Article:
School got underway this week in Great Bend and on Monday all of the employees returned ahead of the students for their Back to School Bash at Great Bend High School.
When Khris Thexton stepped on stage in the GBHS Auditorium he was given a standing ovation — something that hasn’t happened in recent memory. This is his first semester as the superintendent.
“Thank you! That means a lot,” Thexton said. Someone from the audience responded, “No pressure.”
The Back to School Bash always features a breakfast, followed by a performance by the GBHS marching band, which started its rehearsals earlier this month. From academics to activities and athletics, Thexton said, “our kids do an awesome job.”
The Bash is always a combination of celebration and training. Assistant Superintendent John Popp, who is a parent as well as an administrator, told the staff, “I have been overwhelmed at your commitment to helping kids. You have felt the call to be a part of something bigger than you are.”
Next up was keynote speaker Joe Coles with a talk on teamwork. A former teacher, administrator and coach from Cimarron, Coles provided practical information that can be used in the classroom, Thexton said. But it wasn’t just for teachers; Coles said everyone on the district payroll is involved in the education of the students, including bus drivers, janitors and office personnel.
Coles spent the afternoon conducting more training at Eisenhower Elementary School. The district may invite him back to do a leadership program for students.
Nearly 3,000 students started the school year by learning the district expectations that apply for grades K-12: Be safe, be respectful and be responsible.
With Wednesday being the first day of school, teachers didn’t have to worry about safely showing kids the solar eclipse on Monday. Thexton noted that some districts that were in session did schedule time to view the eclipse. There were school districts in Kansas that bought eclipse-viewing glasses on the internet, only to discover that the glasses weren’t certified as safe and couldn’t be used.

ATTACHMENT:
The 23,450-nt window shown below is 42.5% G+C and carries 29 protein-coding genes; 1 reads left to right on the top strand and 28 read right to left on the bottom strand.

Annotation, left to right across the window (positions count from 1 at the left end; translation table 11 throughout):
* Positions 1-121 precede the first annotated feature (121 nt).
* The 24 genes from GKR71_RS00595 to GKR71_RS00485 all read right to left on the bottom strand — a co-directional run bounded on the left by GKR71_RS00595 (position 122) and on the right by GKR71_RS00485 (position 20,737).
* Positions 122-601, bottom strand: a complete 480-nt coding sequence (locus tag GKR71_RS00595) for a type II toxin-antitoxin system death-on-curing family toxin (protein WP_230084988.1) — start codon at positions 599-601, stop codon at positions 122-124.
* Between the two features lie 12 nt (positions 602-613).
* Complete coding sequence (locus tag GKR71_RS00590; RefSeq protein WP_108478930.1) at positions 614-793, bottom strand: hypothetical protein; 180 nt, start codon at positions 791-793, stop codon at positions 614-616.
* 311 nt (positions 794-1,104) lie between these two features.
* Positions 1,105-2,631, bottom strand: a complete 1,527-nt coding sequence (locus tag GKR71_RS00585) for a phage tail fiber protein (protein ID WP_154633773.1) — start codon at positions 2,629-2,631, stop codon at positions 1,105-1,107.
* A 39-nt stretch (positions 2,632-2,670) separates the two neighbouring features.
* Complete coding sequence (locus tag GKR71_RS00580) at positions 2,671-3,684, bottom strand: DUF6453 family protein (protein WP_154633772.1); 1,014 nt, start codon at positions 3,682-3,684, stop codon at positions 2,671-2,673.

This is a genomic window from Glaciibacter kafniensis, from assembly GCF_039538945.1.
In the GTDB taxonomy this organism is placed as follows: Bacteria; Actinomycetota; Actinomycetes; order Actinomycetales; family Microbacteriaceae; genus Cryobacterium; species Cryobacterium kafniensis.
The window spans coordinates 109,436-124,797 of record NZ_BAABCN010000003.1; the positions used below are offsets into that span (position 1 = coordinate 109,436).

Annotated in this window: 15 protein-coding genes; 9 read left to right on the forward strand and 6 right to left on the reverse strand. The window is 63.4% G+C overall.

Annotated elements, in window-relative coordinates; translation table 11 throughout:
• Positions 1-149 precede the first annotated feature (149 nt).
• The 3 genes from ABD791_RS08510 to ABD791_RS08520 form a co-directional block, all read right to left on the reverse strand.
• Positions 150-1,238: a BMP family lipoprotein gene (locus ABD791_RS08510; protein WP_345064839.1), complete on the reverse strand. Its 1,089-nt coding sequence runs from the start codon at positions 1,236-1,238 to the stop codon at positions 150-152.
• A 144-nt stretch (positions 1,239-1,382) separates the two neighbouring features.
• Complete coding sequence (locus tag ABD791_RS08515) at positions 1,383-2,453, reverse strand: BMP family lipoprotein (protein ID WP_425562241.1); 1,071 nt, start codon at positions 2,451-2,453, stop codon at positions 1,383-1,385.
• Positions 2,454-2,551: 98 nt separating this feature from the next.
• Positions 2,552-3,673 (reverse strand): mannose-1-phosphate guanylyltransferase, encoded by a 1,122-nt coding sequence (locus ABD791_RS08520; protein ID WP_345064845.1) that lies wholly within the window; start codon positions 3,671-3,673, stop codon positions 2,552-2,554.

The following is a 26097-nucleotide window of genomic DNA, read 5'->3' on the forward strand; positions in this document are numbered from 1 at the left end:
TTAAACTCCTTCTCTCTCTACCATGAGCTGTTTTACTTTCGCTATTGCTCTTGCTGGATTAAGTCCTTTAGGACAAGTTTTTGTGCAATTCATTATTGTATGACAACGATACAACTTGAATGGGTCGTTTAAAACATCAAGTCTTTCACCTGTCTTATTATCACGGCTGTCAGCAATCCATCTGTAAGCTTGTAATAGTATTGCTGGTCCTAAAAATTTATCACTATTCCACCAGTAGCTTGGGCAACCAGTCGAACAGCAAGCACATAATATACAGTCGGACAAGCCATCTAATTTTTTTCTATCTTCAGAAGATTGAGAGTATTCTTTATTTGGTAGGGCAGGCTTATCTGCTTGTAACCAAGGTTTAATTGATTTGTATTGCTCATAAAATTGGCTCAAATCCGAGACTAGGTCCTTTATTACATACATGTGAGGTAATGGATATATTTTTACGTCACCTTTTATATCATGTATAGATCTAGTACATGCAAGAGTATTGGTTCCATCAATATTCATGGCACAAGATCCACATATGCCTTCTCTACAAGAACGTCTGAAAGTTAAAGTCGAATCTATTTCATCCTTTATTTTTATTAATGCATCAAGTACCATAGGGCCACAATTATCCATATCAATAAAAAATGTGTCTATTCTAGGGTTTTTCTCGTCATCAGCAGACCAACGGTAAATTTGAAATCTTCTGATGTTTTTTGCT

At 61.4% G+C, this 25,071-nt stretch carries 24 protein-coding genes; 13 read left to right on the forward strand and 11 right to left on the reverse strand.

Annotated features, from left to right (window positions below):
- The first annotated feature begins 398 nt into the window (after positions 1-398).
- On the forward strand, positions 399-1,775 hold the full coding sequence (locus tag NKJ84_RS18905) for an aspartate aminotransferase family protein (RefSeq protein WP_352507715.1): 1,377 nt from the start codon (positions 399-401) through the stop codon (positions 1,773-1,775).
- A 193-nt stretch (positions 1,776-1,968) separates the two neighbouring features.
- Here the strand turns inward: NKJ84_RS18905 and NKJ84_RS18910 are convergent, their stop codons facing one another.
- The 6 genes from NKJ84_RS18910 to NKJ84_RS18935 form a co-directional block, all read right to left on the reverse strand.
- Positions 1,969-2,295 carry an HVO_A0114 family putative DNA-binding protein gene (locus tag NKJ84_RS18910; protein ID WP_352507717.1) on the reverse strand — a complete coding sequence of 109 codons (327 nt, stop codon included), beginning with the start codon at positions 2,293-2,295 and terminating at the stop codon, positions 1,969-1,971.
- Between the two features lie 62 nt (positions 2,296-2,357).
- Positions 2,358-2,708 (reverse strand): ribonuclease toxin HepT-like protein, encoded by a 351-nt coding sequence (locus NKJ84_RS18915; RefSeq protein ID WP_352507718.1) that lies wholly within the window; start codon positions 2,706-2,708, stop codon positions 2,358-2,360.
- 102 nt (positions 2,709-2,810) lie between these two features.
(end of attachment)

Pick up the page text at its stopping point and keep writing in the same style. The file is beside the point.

Most adults I’ve talked to remember making a pinhole camera or wearing a cardboard eclipse box on their head at some point in their childhood.
Great Bend USD 428 staff could get eclipse glasses from the Great Bend Chamber of Commerce, which handed them out Monday at the Business Showcase. The Showcase is a popular event where businesses welcome teachers back with gifts and specials. The first year 55 businesses set up tables in the Panther Activity Center. Last year’s Showcase featured more than 60 businesses, and this year there were 77.
The Great Bend Tribune gave away 600 pairs of eclipse glasses earlier this month, but by Monday our supplies were exhausted. Hundreds more were rationed out at the Great Bend Public Library, Barton Community College and the Kansas Wetlands Education Center on Monday.
I took my glasses to the KWEC and spent several minutes looking as the moon covered a small piece of the sun and eventually more than 90 percent of the sun. As the day dimmed my vision seemed to blur and my first thought was “Oh no! I’ve stared at the sun and damaged by eyes!” It was kind of like the kid in the movie “A Christmas Story” who thinks the warning “You’ll shoot your eye out” with a Red Ryder BB gun has somehow come true.
Fortunately, it was just a big smudge on the left lens of my regular glasses.
Susan Thacker is news editor of the Great Bend Tribune. Send email to firstname.lastname@example.org.